At a time when the subject of “globalisation” is on everyone’s lips, it is timely to reflect on the contribution of international migration to the ongoing wave of globalisation. Just how significant an engine of globalisation is international migration? What have been some of the main trends in international migration over the past half-century and how do they compare with the first great wave of international migration from the 1820s to the beginning of World War I?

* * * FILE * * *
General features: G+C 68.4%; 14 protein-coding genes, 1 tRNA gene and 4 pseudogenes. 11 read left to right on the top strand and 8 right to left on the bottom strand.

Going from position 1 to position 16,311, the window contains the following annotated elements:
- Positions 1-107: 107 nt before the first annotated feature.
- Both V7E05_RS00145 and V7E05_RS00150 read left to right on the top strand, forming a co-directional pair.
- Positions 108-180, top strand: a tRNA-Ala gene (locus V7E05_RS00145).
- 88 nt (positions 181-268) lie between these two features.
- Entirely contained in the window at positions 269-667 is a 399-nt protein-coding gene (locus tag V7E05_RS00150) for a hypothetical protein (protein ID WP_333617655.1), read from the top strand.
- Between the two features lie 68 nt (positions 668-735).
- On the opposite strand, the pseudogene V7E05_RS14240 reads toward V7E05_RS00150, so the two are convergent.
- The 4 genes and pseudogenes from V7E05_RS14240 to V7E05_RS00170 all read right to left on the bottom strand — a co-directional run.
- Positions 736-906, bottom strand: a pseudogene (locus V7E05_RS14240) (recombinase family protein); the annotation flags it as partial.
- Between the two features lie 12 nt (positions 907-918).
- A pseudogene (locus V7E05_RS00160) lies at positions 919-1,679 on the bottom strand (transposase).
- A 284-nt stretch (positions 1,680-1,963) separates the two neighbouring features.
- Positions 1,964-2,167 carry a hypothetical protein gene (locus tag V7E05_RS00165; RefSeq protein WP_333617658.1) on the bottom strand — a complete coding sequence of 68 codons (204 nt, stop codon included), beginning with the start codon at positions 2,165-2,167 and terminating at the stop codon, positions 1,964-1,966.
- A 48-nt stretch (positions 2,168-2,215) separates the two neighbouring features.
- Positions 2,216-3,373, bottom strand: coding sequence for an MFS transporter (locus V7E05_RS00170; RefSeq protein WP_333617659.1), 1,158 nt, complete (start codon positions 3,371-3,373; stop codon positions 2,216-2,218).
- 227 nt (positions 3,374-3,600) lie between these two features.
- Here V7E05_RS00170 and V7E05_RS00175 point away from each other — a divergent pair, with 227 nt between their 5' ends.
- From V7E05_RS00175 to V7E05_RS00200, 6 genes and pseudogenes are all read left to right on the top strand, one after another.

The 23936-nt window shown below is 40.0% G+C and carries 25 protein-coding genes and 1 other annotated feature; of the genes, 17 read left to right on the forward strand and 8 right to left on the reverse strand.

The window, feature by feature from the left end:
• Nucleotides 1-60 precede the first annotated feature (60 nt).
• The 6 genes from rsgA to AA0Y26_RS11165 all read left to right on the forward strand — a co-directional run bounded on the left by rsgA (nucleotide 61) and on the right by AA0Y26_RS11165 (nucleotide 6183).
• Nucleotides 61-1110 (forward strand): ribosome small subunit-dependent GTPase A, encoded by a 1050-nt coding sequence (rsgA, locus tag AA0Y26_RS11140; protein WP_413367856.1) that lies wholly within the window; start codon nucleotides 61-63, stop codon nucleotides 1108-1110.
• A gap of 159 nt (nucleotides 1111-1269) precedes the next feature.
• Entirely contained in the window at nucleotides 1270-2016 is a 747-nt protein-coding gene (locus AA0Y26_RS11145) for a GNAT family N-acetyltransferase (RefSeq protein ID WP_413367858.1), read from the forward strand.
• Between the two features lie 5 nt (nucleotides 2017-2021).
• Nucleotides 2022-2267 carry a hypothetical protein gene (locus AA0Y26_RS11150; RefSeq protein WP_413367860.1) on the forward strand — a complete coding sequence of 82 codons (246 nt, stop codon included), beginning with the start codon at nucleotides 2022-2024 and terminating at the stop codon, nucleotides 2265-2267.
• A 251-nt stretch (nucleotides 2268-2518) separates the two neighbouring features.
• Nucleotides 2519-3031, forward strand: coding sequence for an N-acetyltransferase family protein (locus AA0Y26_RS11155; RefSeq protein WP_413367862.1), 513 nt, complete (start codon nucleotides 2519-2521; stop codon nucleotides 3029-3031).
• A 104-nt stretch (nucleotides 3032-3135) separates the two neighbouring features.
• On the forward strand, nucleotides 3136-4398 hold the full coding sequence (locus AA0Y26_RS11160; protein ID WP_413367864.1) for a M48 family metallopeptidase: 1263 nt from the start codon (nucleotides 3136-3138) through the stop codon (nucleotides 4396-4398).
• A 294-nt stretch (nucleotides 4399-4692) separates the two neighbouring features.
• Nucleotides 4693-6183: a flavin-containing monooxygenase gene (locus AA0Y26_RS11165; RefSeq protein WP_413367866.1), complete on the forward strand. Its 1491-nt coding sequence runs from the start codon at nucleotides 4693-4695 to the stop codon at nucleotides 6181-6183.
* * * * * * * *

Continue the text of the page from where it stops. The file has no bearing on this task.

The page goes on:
This paper seeks to provide answers to these questions drawing on data from the OECD and other sources. Section 1 presents some data on the current scale of migration and compares it with the other major drivers of globalisation. Section 2 delves into the great wave of migration in the 19th and early 20th century when it played a key role in the first globalisation episode. Section 3 updates the story during the second, on-going globalisation surge. Some data on the composition of current migration flows to OECD countries is presented in Section 4, with a special focus on a neglected element – the gender dimension of the so-called “brain drain”.